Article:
Guess What? ‘Boomers’ don’t want to be called OLD!

First we had a problem with being called “Grandma” and “Grandpa”, coming up with such creative names as “GranMo”, “Z” and “Sweetums”. (I drew the line at Grandude and G-dawg.)  Boomers Name Themselves.

Now we have a problem with being called “Senior Citizen” “Elderly” and “Golden Ager”.  Forget ‘Seniors’ Aging Boomers Search For A Better Term. While I was not completely on board with the quest for a name other than ‘Grandma’, I do have to admit it gave me pause to identify with the image I had in my head of ‘grandma’. It took me a few ticks to get used to it, and I now think, this is what ‘grandma’ looks like today!

Since I am a certain age, I can see what the older members of my generation have already faced: why would anyone want to define themselves as “old’?  The word has such negative connotations. Why else would there be songs and literature and philosophies all focusing on being YOUNG at heart?

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now THIS is a perennial

I realize: What is In a Name? is a constantly recurring theme of mine:– but my answer is always – A LOT! Names represent our identity, and in this case, “senior” represents a label and a category. But the new words replacing ‘golden ager’ don’t quite work for me. “Perennial”? I’d feel like i’d have to grow leaves to belong to that group. ‘Perennial’ as a substitute for old person ‘leaves’ something to be desired! “Vintage”? I’d feel like an old dress, still showing some appeal but hopelessly out of date. Or maybe ‘vintage’ like an aged wine. (I guess smooth tasting and more valuable aren’t such bad descriptors; but in my mind these adjectives don’t really translate to people.)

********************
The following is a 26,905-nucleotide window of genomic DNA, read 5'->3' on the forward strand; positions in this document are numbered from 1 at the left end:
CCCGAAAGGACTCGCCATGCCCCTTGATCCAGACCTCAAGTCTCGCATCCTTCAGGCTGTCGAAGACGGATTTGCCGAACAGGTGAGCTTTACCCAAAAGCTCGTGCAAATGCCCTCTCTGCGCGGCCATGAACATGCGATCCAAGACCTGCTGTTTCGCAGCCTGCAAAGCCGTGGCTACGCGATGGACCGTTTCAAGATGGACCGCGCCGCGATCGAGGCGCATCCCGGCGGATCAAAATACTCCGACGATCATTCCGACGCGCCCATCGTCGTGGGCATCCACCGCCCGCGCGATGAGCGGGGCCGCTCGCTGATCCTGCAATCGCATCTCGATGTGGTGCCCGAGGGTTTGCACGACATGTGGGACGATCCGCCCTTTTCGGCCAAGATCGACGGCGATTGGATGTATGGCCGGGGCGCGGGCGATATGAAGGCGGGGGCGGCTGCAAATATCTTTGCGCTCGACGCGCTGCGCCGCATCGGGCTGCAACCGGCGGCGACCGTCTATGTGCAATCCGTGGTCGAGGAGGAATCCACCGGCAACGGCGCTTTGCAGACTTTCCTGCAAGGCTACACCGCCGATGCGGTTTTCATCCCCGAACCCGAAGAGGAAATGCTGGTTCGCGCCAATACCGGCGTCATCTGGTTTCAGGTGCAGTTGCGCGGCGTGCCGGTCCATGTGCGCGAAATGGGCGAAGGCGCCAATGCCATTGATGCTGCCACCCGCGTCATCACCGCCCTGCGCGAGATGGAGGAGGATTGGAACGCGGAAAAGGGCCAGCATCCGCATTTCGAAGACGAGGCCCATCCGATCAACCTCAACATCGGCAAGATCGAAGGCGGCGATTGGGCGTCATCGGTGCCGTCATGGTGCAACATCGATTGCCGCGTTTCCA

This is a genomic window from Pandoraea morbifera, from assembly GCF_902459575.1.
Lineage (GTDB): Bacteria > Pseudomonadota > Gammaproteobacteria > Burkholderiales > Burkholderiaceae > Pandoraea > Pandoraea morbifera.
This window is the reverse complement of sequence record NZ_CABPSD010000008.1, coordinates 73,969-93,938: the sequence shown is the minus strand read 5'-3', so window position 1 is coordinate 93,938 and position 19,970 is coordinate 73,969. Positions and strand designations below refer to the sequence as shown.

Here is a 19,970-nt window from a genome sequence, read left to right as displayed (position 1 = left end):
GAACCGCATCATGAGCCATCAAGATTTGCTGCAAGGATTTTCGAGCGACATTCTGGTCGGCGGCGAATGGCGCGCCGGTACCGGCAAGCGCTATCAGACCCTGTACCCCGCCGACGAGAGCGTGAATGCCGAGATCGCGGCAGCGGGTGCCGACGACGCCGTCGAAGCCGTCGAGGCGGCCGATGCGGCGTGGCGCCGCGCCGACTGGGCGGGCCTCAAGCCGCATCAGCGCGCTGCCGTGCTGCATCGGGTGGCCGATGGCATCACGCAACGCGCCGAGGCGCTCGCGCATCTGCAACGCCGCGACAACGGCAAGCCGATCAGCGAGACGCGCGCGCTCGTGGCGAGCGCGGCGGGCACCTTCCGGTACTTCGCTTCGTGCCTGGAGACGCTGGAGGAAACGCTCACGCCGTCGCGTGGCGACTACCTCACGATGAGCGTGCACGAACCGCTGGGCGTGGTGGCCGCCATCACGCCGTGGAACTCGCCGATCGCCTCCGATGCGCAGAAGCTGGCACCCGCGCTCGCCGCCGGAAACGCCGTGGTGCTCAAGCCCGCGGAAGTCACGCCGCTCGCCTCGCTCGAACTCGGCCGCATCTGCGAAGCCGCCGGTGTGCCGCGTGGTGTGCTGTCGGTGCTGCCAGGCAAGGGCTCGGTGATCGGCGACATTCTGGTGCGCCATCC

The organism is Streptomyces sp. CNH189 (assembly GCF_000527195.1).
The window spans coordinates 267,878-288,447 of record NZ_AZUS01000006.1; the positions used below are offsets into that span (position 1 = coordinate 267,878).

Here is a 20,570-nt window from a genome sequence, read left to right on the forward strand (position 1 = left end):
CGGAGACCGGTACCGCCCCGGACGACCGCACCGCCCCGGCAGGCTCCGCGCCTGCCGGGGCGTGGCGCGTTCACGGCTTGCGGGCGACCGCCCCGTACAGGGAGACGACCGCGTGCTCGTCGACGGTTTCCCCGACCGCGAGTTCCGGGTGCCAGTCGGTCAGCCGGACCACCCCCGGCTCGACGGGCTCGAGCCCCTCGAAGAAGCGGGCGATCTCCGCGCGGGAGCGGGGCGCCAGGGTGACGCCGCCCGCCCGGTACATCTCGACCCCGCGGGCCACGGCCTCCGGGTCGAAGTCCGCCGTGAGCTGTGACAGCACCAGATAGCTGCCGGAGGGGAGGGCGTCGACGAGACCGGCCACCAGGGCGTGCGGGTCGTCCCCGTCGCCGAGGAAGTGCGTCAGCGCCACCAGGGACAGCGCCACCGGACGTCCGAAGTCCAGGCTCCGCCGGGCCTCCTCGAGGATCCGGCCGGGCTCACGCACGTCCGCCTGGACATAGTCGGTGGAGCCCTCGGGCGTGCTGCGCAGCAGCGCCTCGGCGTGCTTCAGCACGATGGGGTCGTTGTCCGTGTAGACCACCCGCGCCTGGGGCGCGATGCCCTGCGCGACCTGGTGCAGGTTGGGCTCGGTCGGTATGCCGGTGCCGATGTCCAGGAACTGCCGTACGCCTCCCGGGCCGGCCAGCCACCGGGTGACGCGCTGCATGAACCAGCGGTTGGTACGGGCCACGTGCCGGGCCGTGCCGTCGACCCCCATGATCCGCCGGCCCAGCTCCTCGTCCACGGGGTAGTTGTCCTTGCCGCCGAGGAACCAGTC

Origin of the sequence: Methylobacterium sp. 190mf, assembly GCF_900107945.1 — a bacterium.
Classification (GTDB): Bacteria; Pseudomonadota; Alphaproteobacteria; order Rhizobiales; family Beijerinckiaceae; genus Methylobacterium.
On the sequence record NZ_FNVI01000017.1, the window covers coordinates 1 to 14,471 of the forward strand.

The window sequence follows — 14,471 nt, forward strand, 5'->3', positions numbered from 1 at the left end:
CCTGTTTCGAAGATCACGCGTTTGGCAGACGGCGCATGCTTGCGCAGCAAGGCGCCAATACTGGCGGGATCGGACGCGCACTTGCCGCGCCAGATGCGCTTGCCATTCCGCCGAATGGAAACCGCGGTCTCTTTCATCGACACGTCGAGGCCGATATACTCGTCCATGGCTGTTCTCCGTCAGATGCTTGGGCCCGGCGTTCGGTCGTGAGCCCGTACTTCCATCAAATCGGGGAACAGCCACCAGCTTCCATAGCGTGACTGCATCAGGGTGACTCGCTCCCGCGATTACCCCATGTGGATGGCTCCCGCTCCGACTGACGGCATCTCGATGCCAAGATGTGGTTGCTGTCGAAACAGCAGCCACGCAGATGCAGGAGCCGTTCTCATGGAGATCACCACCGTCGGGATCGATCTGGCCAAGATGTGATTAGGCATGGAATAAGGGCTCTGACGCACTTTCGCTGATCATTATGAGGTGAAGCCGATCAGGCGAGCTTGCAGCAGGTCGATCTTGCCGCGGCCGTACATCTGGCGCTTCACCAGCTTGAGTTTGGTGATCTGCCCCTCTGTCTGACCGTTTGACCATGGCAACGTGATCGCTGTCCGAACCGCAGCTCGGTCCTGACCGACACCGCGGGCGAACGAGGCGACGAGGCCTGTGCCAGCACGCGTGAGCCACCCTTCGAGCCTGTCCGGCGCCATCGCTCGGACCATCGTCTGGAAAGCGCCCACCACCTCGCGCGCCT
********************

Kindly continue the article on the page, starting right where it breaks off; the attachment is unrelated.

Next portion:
What term for “old ager” would be acceptable?IMG_1437

Clare Ansberry, author of the Wall Street Journal article linked above, does a great job interviewing people and exploring the “naming” options. “Elder” probably isn’t so bad, she thinks. But in my mind — that name is already taken. P.J., one of the great guys I tailgate with at Boston College football games shows his respect for the oldest member of our RR Rowdies by calling him–“Most Elder.”

It seems to me a big part of the problem stems from our culture’s infatuation with the young and the beautiful. As a culture we do not see the beauty in an older face with ‘laugh lines’ and a knowing smile. No, we only want the airbrushed, edited version of young faces. I am working on prizing the beauty found in wisdom, sagacity and grace gleaned from experience — if only out of self interest!

I don’t mind the terms “seasoned” or “mature”. But those words start the slow mental slide into “wizened” and “old geezer.”  “Older adult” just seems factual, and not emotionally charged. This term seems to be gaining in popularity. But the ultimate question is when do you start applying that label? If it is used as a comparison between two coworkers, then okay! One is an older adult.

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Is the glass half empty or the candle too full?

But as a category? I’m not sure when I will want to be pigeon holed there.

© Jane F. Collen August 31, 2018                                                                                                    I’m not getting Older I’m getting Wiser IndexCardCure.com

 

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